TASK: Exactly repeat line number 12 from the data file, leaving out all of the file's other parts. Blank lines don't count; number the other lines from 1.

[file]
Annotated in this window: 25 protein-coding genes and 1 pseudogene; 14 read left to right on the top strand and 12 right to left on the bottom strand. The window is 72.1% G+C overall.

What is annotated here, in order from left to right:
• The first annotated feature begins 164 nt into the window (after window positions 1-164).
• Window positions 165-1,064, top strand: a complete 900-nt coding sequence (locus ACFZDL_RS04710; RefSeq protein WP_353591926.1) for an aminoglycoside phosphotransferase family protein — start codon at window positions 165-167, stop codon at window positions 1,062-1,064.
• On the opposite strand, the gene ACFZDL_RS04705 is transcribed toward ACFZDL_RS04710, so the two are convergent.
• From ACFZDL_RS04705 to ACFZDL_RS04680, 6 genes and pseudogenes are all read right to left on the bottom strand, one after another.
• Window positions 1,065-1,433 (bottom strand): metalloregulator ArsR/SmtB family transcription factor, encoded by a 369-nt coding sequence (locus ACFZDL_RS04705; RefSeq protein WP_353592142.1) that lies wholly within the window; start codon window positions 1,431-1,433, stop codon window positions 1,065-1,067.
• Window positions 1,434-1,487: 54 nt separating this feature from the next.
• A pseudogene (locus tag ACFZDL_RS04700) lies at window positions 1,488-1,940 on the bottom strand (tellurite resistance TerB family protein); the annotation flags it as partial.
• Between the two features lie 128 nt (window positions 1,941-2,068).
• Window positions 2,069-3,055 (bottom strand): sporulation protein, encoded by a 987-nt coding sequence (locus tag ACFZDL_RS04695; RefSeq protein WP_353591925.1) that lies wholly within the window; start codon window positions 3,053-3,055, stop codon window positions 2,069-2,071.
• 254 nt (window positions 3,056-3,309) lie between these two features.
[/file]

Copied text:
• 254 nt (window positions 3,056-3,309) lie between these two features.